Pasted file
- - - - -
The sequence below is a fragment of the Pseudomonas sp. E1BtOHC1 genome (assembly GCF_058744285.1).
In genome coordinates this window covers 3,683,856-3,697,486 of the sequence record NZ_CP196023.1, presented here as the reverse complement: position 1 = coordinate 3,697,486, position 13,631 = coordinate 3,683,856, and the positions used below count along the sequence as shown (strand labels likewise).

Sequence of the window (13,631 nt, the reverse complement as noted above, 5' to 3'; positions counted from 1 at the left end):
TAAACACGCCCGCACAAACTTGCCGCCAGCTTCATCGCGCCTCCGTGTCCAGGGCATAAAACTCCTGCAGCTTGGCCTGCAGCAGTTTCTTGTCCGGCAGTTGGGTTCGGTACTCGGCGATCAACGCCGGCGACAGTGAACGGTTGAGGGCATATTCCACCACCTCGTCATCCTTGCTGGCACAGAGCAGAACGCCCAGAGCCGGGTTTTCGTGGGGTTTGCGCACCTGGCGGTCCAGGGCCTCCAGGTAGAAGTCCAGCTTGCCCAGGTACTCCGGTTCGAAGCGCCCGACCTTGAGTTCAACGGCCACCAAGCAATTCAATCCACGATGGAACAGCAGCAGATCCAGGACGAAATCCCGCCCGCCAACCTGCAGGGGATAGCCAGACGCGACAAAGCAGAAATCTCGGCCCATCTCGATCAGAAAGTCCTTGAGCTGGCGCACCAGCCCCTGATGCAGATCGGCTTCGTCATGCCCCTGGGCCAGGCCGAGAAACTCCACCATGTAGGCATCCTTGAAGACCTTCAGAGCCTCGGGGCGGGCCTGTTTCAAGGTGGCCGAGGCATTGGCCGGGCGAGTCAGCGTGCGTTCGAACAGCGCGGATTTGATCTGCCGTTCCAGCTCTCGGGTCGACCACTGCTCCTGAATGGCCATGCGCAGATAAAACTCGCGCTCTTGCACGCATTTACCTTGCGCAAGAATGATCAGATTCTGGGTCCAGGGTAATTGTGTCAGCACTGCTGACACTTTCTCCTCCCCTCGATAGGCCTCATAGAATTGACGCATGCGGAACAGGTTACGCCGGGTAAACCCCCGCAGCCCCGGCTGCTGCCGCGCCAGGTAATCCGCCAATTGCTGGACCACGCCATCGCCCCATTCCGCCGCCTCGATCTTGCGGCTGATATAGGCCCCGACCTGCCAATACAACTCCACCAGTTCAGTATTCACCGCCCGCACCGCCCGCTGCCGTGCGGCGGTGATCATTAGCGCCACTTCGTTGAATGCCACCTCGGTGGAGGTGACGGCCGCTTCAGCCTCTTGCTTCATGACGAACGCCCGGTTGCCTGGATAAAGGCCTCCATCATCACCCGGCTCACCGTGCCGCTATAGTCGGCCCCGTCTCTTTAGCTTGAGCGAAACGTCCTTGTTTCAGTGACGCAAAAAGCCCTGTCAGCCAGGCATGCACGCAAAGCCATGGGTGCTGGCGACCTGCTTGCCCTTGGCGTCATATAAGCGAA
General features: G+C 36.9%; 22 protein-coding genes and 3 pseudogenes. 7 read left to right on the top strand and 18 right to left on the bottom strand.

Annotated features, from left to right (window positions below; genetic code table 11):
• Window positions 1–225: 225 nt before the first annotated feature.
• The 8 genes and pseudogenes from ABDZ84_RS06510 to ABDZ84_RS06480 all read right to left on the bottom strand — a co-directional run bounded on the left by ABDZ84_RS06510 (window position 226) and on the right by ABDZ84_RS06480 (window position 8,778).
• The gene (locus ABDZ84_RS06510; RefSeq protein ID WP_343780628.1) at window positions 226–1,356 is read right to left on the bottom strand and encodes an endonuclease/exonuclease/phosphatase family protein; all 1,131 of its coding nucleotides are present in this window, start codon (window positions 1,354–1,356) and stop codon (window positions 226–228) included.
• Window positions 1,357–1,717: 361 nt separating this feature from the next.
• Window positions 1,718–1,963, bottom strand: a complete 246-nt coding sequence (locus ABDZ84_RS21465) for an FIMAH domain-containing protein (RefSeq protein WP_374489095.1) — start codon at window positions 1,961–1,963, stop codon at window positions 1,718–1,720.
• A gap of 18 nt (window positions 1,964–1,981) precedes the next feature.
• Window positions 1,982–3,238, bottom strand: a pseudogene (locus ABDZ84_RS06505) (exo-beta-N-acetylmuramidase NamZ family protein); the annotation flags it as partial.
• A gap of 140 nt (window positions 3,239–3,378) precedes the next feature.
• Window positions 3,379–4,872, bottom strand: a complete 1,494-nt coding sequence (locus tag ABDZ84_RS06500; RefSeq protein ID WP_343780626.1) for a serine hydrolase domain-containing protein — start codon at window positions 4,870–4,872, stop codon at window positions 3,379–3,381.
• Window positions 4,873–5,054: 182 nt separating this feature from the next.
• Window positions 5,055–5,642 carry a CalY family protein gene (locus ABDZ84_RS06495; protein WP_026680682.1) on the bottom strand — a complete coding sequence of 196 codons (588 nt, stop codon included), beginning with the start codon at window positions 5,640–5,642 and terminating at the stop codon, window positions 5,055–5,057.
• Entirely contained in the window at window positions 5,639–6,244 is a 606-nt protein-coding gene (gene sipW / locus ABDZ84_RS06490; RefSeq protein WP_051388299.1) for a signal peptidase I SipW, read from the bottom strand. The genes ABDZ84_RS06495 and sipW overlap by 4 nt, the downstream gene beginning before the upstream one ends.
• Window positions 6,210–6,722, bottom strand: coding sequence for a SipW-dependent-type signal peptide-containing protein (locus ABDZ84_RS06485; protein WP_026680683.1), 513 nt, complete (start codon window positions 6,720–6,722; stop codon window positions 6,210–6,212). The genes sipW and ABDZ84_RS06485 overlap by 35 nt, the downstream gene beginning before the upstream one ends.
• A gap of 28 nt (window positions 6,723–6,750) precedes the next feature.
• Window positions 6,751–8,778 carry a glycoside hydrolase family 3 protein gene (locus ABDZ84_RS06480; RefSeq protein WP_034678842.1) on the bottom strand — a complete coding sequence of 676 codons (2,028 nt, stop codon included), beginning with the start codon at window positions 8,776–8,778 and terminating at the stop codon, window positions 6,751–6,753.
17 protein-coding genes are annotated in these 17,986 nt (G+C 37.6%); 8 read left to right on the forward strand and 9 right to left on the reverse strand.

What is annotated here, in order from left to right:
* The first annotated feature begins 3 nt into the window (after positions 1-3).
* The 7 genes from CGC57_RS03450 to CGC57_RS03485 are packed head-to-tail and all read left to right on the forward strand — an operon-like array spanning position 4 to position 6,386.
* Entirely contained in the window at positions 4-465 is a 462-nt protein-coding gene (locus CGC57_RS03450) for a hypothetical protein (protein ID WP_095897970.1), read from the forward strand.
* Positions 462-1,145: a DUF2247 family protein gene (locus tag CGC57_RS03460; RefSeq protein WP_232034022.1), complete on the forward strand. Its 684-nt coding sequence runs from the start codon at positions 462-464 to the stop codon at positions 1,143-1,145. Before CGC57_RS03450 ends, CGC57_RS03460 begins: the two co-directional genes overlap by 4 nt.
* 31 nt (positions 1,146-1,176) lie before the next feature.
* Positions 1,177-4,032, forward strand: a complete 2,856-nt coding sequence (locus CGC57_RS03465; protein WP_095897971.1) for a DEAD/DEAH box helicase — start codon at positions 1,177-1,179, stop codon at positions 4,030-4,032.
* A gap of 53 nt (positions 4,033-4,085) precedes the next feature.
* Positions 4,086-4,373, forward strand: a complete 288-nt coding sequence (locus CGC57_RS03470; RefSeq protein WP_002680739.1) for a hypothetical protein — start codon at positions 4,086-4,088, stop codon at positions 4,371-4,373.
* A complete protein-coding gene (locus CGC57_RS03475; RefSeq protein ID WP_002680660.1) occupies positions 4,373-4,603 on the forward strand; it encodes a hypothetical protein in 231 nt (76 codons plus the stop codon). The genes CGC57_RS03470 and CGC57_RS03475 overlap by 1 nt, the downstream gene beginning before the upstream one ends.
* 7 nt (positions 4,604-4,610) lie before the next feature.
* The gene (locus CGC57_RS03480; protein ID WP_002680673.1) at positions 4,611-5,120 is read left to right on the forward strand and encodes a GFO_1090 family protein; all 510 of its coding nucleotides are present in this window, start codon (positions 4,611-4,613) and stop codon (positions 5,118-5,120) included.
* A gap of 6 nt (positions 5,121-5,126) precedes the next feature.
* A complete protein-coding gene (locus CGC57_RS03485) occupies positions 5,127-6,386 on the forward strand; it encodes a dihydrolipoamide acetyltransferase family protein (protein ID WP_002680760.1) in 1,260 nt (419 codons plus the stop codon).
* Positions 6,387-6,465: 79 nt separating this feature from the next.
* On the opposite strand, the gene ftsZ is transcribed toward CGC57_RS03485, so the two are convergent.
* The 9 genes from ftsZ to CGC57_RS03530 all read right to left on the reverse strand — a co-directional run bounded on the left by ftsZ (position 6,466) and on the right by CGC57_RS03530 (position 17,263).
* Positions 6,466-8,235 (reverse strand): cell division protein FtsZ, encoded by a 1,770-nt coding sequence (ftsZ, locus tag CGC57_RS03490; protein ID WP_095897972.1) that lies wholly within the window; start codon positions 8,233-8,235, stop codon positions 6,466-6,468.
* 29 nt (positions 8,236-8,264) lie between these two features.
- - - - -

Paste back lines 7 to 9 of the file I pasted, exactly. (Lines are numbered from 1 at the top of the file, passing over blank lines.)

• Window positions 1–225: 225 nt before the first annotated feature.
• The 8 genes and pseudogenes from ABDZ84_RS06510 to ABDZ84_RS06480 all read right to left on the bottom strand — a co-directional run bounded on the left by ABDZ84_RS06510 (window position 226) and on the right by ABDZ84_RS06480 (window position 8,778).
• The gene (locus ABDZ84_RS06510; RefSeq protein ID WP_343780628.1) at window positions 226–1,356 is read right to left on the bottom strand and encodes an endonuclease/exonuclease/phosphatase family protein; all 1,131 of its coding nucleotides are present in this window, start codon (window positions 1,354–1,356) and stop codon (window positions 226–228) included.